Fees up for medicine and dentistry students, but most others unaffected

Students entering medicine and dentistry courses at local universities this year will have to pay higher fees.

However, students starting 90 per cent of courses offered by the six national universities this academic year will not face any increases.

Annual tuition fees for medicine and dentistry at the National University of Singapore (NUS) will go up by $500 for new students, affecting the intake for the upcoming academic year in August.

This brings the yearly tuition fees for the two courses to $28,900 each.

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Fees for a medicine course at Nanyang Technological University (NTU) are also going up by $500 to $34,700.

The Ministry of Education (MOE) said it is committed to providing significant subsidies that will cover almost three-quarters of the total cost of a student's education.

"Adjustments will still be needed from time to time, but we have reached a good landing point," it added.

Arts and social sciences, business and computing are some of the courses for which fees will remain unchanged.

The fee revisions were announced on each university's website on Thursday.

They were decided after consultations between the universities and MOE, and take into account the need to manage rising costs, minimise the impact on students and ensure a high quality of education.

Yearly fees at NUS' music faculty will also go up by $500 to $13,950.

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As in the previous two years, the Singapore University of Technology and Design (SUTD) is raising its annual tuition fees this year by $150, from $13,050 to $13,200.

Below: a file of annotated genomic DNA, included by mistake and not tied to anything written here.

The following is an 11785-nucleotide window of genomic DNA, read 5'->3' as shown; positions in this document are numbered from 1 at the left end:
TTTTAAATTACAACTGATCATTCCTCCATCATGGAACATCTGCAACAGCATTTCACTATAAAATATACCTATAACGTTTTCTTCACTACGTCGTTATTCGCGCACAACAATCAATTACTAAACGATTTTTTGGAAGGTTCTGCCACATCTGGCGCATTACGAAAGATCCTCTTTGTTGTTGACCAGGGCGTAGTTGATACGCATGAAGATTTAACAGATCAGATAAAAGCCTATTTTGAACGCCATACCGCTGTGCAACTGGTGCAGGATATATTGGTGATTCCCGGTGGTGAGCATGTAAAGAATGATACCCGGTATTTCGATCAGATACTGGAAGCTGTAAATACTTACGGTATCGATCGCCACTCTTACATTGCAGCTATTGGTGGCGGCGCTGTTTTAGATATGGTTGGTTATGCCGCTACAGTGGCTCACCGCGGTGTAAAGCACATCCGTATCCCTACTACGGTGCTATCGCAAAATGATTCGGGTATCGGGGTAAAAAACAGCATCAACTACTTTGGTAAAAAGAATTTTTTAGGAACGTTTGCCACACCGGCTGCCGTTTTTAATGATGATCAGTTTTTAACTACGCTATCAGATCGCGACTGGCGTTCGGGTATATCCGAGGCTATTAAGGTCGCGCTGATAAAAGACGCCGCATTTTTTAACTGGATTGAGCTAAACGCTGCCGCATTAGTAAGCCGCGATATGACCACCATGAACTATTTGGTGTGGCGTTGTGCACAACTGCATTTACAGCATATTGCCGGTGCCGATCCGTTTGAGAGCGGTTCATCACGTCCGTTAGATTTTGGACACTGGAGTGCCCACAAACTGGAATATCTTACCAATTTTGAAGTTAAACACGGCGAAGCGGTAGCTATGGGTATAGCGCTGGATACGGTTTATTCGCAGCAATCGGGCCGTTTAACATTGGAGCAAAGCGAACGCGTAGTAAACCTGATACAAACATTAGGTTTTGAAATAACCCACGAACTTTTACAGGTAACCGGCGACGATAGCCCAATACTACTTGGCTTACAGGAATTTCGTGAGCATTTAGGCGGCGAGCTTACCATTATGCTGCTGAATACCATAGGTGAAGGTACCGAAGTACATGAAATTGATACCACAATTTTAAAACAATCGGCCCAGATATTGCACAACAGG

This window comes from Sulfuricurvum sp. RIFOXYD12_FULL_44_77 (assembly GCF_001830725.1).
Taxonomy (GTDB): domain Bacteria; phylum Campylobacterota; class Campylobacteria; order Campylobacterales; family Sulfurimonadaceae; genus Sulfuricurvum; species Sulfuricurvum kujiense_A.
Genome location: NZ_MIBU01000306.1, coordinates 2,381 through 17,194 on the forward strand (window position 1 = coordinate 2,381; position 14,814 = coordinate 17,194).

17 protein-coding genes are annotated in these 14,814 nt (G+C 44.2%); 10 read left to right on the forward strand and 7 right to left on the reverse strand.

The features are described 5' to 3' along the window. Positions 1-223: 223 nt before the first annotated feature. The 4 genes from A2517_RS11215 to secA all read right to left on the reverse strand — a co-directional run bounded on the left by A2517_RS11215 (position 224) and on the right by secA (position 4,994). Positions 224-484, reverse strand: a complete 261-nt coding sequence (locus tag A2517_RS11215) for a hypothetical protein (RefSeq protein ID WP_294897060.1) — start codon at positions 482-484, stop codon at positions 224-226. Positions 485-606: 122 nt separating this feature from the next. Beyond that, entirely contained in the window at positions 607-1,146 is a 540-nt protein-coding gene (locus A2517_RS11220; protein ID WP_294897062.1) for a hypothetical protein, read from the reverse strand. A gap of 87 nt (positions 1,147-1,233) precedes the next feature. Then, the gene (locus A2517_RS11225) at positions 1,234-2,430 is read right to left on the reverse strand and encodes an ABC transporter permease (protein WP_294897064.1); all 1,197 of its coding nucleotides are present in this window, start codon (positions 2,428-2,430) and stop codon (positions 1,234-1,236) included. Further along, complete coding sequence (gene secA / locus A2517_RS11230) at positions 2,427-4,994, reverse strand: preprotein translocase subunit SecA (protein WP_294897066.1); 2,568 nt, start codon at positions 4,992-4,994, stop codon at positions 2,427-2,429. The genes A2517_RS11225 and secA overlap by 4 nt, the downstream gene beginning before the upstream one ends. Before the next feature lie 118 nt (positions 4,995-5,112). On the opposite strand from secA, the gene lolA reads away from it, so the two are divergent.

Singapore Institute of Technology (SIT) will increase its annual fees by $60 for SIT-conferred degrees such as accountancy and hospitality business.

The remaining undergraduate programmes will see no increase in fees. 

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MOE said it will collaborate with local universities to ensure that financial assistance is available, and that no deserving student is denied a university education due to financial difficulties.

Correction note: An earlier version of the story said the Singapore Institute of Technology will increase its annual fees by $180 - $240 for some courses. This is incorrect. It will increase its annual fees by $60 for SIT-conferred degrees such as accountancy and hospitality business. We are sorry for the error. 

A version of this article appeared in the print edition of The Straits Times on March 30, 2019, with the headline 'Fees up for medicine and dentistry students, but most others unaffected'. Print Edition | Subscribe